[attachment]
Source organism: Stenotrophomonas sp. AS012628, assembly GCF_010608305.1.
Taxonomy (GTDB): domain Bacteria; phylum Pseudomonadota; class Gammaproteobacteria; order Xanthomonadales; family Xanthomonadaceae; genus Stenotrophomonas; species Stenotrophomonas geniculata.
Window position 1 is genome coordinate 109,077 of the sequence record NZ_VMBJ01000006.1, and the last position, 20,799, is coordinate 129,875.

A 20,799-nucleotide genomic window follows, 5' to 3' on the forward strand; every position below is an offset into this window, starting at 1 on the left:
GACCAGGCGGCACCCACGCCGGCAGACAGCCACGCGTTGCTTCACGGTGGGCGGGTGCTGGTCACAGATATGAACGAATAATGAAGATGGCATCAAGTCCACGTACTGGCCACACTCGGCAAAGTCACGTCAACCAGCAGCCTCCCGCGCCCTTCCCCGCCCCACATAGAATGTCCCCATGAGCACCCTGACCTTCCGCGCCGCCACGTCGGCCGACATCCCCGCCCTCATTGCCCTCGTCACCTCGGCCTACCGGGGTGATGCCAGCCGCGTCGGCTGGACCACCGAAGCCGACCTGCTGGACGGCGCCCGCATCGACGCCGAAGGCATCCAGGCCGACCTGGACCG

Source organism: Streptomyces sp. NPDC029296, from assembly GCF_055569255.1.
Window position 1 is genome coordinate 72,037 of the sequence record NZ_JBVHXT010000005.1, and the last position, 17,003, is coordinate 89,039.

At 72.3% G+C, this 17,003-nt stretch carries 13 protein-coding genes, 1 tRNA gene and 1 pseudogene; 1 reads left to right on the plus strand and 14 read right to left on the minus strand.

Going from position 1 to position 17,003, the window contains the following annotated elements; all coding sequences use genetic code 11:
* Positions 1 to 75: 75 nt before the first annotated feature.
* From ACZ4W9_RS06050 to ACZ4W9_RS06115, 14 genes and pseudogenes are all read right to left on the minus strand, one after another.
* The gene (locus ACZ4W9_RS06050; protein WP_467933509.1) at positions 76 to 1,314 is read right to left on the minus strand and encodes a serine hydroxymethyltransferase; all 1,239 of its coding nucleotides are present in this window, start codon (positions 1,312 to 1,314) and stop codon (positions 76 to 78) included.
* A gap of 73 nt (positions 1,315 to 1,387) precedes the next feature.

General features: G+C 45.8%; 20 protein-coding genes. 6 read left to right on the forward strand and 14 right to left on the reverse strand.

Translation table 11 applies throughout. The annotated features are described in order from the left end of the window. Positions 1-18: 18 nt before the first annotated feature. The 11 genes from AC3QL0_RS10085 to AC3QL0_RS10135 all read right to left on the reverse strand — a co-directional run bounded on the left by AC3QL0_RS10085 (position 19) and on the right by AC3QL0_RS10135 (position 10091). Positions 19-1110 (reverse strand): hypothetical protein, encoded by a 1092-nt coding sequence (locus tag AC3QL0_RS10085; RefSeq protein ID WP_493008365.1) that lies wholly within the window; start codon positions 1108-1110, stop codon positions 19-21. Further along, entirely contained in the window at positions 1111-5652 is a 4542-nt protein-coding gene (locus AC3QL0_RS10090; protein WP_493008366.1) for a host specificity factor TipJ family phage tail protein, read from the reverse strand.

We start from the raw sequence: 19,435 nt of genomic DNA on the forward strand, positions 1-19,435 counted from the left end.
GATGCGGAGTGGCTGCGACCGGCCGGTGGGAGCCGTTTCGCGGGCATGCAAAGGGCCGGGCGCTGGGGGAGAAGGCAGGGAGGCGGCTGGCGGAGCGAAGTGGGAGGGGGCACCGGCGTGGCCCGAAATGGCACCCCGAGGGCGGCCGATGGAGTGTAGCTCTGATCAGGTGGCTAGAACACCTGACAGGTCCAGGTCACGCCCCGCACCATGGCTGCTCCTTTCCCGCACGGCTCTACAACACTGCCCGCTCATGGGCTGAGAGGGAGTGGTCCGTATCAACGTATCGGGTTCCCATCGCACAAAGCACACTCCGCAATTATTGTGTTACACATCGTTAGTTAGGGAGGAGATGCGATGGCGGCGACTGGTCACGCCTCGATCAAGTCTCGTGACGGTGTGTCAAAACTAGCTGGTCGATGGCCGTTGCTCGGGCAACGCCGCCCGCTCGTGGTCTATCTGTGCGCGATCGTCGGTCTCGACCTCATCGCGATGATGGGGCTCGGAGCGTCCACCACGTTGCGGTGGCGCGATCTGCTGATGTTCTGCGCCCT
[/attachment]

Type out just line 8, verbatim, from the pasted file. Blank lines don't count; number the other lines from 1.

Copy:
At 72.3% G+C, this 17,003-nt stretch carries 13 protein-coding genes, 1 tRNA gene and 1 pseudogene; 1 reads left to right on the plus strand and 14 read right to left on the minus strand.